FIG. 8 shows a subsequent stage of the invention where the grown substrate is removed,
FIG. 9 shows an alternative arrangement of the present invention,
FIG. 10 shows another embodiment of the invention, and
FIGS. 11A and 11B show alternative arrangements in the embodiment of FIG. 10.
In the figures, a reservoir holder is denoted by 1. In the embodiment shown, a reservoir holder comprises two reservoirs 2, 3 which each contain a solution 4, 5. A substrate holder 6 which together with the reservoir holder 1 constitutes a slide mechanism closes the lower side of the reservoirs 2, 3. The substrate holder 6 comprises a continuous aperture 7 in which a support 8 for a substrate 9 is provided so as to be adjustable. The upper side of the support 8 serves as a location 10 for a substrate 9; in the embodiment shown the lower side 11 is bevelled. An adjusting member 12 is movable relative to the substrate holder 6. The adjusting member is wedge-shaped at 13 and is in contact with the lower side 11 of the support 8.
The reservoir holder 1 may also comprise a compartment 14 in which substrates 9 to be treated are stored. A transport member 15 for the treated substrates is shown diagrammatically in FIG. 8. The transport member can be moved away from and towards one end of the substrate holder 6 through means not shown.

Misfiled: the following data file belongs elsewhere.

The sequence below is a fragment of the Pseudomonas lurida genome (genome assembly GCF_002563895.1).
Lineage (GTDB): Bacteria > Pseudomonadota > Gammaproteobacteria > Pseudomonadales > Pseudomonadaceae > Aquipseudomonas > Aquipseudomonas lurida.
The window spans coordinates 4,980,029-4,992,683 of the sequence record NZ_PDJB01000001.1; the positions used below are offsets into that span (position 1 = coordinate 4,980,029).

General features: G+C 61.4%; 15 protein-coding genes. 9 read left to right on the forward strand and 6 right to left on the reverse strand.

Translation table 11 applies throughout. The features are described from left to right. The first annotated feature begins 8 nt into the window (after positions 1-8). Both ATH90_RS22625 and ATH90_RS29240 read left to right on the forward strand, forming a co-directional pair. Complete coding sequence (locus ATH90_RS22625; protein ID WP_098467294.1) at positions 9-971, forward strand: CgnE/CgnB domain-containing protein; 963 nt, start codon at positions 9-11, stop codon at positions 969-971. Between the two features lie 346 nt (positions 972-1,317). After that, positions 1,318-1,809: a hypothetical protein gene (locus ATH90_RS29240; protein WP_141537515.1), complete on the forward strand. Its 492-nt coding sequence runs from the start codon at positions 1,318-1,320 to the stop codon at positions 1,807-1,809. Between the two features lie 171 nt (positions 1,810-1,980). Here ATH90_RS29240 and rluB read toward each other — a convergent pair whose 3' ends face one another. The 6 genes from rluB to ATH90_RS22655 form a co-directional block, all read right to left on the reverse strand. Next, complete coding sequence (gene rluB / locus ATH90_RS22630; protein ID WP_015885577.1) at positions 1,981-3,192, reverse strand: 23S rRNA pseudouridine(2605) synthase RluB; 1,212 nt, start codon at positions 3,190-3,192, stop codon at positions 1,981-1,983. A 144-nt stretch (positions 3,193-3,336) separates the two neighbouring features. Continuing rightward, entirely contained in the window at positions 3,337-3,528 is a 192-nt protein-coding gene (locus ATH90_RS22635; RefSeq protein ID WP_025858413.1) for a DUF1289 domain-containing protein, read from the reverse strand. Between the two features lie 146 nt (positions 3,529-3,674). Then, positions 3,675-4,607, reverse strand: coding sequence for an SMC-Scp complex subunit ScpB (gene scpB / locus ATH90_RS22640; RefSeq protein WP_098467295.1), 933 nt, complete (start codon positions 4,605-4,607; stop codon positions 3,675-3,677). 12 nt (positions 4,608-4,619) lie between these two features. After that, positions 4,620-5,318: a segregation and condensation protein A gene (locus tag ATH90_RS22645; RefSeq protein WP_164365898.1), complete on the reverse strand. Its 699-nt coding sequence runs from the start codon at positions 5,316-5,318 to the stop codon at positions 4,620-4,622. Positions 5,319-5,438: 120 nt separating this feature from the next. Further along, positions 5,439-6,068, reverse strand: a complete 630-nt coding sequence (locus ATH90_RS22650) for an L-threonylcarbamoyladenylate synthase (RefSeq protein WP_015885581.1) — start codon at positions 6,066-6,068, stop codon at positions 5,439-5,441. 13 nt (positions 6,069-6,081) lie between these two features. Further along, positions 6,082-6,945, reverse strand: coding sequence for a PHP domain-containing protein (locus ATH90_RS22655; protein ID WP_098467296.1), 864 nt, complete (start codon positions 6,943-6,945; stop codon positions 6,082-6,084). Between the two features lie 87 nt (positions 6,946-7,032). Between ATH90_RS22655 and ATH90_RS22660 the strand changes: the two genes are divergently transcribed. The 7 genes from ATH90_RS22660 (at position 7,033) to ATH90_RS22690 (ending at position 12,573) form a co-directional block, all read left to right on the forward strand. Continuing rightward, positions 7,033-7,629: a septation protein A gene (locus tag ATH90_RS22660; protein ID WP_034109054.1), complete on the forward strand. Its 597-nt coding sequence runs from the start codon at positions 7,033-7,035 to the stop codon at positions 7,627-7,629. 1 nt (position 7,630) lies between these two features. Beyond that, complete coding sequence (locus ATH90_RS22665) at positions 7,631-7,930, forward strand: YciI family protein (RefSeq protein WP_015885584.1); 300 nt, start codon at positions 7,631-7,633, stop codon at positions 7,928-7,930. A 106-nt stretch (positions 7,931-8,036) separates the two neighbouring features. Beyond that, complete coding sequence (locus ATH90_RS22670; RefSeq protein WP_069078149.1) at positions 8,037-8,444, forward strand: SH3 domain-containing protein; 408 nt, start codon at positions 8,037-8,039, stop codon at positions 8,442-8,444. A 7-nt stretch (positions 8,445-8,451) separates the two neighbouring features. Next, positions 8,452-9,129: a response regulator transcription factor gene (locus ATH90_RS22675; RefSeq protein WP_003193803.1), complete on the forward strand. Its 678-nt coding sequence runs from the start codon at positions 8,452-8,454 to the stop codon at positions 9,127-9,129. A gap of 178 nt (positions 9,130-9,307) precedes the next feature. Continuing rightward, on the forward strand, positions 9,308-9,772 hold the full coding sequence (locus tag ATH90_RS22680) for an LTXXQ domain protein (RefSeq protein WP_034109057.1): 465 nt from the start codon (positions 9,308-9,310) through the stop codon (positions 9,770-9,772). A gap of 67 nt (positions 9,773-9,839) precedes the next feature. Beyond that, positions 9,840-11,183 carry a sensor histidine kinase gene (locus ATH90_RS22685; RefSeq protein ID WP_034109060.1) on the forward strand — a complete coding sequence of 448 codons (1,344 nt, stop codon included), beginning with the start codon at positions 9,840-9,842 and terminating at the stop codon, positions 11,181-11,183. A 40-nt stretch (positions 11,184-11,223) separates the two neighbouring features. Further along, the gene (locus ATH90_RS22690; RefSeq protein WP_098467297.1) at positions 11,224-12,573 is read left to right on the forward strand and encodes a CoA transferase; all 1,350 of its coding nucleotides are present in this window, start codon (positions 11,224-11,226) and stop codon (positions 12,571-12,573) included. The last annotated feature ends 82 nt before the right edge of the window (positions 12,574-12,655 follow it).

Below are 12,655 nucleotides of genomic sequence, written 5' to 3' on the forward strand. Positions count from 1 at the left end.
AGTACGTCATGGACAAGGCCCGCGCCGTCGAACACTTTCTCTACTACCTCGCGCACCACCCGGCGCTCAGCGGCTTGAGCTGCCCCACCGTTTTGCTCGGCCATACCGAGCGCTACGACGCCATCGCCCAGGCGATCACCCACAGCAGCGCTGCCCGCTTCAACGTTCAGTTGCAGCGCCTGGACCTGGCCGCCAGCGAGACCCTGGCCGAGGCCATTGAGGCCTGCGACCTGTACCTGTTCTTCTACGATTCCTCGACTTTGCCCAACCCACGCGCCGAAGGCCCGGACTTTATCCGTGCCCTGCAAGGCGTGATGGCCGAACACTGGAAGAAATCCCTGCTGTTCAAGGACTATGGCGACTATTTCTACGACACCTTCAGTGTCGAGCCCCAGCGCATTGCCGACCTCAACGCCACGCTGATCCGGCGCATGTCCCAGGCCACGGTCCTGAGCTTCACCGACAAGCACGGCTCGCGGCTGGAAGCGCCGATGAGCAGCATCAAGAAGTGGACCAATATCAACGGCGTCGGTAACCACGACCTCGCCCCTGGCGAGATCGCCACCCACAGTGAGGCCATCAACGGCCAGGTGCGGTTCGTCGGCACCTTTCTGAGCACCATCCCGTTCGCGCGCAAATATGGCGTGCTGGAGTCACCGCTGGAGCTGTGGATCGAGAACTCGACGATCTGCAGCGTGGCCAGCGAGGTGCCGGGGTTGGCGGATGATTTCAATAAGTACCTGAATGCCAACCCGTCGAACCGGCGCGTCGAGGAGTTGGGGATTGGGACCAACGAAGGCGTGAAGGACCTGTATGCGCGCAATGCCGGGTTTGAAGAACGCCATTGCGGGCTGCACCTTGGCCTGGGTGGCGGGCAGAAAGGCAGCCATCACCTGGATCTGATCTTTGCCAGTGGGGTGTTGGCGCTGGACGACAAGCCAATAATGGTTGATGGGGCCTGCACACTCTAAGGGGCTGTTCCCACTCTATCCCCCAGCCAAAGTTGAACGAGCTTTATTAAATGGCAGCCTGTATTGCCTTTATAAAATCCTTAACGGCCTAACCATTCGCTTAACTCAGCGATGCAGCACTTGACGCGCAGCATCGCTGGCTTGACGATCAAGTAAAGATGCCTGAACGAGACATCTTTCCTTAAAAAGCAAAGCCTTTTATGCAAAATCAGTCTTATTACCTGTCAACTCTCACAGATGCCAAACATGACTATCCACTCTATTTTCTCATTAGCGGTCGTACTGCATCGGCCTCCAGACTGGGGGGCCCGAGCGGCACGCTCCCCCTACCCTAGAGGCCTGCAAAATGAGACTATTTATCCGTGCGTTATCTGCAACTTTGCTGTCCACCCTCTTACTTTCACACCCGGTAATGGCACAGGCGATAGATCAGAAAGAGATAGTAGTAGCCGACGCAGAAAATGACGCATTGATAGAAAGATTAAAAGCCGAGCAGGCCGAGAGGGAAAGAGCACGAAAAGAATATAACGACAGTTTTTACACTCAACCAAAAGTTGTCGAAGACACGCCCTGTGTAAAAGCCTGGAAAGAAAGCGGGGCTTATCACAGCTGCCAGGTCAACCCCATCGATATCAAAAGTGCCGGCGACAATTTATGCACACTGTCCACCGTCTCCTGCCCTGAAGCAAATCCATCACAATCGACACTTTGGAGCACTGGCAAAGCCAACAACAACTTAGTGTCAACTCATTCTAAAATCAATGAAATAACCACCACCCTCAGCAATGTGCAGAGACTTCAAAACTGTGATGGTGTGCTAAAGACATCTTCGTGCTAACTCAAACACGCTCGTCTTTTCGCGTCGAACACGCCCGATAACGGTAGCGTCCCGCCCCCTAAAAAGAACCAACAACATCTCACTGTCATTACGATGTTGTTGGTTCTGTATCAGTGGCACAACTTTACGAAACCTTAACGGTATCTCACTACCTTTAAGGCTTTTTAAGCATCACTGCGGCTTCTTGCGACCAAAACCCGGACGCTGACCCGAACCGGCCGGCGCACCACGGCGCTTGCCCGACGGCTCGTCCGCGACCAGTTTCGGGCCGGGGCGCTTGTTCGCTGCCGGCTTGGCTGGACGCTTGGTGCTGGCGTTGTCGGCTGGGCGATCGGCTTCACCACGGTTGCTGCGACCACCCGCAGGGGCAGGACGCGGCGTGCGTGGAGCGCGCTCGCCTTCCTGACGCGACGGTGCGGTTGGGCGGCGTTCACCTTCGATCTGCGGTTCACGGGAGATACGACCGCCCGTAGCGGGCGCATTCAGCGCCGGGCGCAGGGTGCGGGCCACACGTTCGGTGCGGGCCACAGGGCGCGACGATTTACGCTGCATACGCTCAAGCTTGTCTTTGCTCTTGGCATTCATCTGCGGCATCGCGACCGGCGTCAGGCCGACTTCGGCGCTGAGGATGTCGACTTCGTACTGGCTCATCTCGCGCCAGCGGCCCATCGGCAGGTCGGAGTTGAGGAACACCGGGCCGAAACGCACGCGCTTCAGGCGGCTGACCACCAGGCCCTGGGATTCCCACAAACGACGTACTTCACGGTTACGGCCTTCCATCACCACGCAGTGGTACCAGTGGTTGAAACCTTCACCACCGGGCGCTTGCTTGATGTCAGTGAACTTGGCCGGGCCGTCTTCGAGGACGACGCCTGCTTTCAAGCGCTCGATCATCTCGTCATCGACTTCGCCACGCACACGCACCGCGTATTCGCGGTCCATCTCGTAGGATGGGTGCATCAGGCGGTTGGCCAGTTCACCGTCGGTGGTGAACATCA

Both the reservoir holder 1, the substrate holder 6, the support 8 and the adjusting member 12 are preferably made from pure graphite. They are placed in a tube furnace, for example of quartz, which is not shown to avoid complexity of the drawing. By way of example, in the embodiment shown the substrate holder 6 is maintained stationary while the reservoir holder 1 and the adjusting member 12 are adjustable from outside the tube furnace. The tube furnace may be heated by means of heating members not shown, for example, in the form of heating coils arranged outside the tube furnace.